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Dystroglycanopathies: About Numerous Genes Involved in Glycosylation of One Single Glycoprotein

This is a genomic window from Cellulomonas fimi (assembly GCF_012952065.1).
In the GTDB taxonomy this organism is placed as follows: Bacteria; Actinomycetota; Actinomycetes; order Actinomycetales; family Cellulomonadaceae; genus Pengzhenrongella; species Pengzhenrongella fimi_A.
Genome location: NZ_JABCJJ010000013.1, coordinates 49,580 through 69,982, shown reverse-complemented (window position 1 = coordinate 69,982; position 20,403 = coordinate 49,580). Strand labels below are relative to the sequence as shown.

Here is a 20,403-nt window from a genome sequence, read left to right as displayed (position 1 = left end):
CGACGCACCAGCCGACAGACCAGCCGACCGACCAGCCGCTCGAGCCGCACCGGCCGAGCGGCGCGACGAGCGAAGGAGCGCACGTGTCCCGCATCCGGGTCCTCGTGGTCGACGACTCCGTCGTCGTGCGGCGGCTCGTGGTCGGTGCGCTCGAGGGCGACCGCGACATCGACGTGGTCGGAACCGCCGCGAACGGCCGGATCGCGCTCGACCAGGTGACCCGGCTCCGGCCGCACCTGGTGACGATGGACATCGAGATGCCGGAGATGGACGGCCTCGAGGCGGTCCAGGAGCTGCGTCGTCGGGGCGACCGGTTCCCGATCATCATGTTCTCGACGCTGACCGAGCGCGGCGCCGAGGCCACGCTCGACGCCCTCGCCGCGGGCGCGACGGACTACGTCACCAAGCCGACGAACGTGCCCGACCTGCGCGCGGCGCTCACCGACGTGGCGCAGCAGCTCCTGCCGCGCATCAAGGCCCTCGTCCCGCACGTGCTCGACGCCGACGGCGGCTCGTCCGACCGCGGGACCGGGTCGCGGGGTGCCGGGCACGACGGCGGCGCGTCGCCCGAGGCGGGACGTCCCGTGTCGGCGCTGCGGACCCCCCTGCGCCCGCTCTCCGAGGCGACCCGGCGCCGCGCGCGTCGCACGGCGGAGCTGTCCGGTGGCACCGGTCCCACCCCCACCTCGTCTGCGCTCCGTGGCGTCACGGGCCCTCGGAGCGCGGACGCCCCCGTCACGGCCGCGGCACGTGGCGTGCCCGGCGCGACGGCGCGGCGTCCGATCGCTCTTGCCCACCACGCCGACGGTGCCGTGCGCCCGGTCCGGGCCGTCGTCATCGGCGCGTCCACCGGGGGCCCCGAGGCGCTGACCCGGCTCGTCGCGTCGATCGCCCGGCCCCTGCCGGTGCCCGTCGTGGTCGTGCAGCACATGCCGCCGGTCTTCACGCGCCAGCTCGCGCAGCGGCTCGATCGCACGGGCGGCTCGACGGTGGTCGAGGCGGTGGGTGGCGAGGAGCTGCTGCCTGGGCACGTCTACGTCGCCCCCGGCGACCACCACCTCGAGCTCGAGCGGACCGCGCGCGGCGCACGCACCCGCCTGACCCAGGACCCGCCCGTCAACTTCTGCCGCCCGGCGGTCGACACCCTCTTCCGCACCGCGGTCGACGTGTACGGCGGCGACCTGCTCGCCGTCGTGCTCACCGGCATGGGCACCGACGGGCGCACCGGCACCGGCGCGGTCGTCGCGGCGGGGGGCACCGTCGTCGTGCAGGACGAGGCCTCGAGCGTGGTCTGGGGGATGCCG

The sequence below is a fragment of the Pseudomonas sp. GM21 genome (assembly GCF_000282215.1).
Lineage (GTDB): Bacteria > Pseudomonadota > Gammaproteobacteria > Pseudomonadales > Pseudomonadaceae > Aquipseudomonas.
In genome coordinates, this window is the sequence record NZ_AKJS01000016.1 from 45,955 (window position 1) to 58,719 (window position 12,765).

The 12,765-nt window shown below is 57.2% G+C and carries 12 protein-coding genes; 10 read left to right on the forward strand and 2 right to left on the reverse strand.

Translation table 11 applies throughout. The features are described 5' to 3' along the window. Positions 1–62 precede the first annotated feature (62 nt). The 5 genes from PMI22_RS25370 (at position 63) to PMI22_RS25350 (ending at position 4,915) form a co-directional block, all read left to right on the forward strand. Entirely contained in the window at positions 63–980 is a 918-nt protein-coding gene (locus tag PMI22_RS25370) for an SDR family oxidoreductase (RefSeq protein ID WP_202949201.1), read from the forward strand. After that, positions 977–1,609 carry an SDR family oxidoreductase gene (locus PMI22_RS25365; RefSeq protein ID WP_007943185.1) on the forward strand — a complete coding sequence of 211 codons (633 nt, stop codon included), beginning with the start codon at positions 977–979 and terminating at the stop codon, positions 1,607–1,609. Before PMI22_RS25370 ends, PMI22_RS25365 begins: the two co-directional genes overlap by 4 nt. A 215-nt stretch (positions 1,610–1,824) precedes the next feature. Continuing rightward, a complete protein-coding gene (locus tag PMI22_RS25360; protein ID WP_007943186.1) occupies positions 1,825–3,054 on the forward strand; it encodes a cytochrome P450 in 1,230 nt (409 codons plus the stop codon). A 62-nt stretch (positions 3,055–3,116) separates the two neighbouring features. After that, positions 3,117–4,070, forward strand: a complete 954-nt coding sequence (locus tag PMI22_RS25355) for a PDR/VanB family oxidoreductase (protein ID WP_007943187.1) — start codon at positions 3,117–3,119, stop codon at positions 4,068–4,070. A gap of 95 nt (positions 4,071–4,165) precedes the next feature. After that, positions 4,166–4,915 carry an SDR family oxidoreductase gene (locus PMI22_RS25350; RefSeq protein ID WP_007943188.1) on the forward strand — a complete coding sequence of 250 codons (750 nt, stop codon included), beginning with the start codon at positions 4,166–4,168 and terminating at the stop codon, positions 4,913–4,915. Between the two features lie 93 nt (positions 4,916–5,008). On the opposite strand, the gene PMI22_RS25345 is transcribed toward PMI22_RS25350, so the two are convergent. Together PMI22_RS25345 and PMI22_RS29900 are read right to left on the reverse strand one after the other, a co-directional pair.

Dystroglycanopathies are neuromuscular disorders due to abnormal glycosylation of dystroglycan which is a cell-surface glycoprotein that acts as a receptor for extracellular matrix proteins containing laminin-G domains. The reduced ability of abnormally glycosylated α−DG to bind laminin is associated with abnormal neuronal migration and muscular dystrophy. Clinical manifestations are extremely variable, and include a wide spectrum of phenotypic severity: some mutations are associated with adult-onset Limb-girdle muscular dystrophy and other mutations with a congenital onset, determining the more complex disorder Congenital Muscular Dystrophy which includes severe structural brain and eye anomalies such as Muscle-Eye-Brain Disease, Walker-Warburg Syndrome, and Fukuyama Congenital Muscular Dystrophy. So far, mutations in eighteen different genes have been identified in patients with dystroglycanopathies, all of them demonstrating autosomal recessive inheritance. Most genes code for glycosyltransferases (POMT1, POMT2, POMGNT1, LARGE, GTDC2, B4GAT1, B3GALNT2) although a minority does not (DPM1, DPM2, DPM3, DOLK, POMK, GMPPB). Others genes code for proteins of unknown function in the α−dystroglycan glycosylation (FKTN, FKRP, ISPD, and TMEM5) or α−dystroglycan itself, DAG1. The biochemical picture becomes a little bit more complete, but also more complex, with each new identified gene. In the majority of cases the identity of the defective gene cannot be predicted from the clinical phenotype. Considering the number of causative genes in dystroglycanopathies, targeted sequencing comprising genes of all glycosylation, whatever the type, would appear at present to be the best way of tackling molecular diagnosis.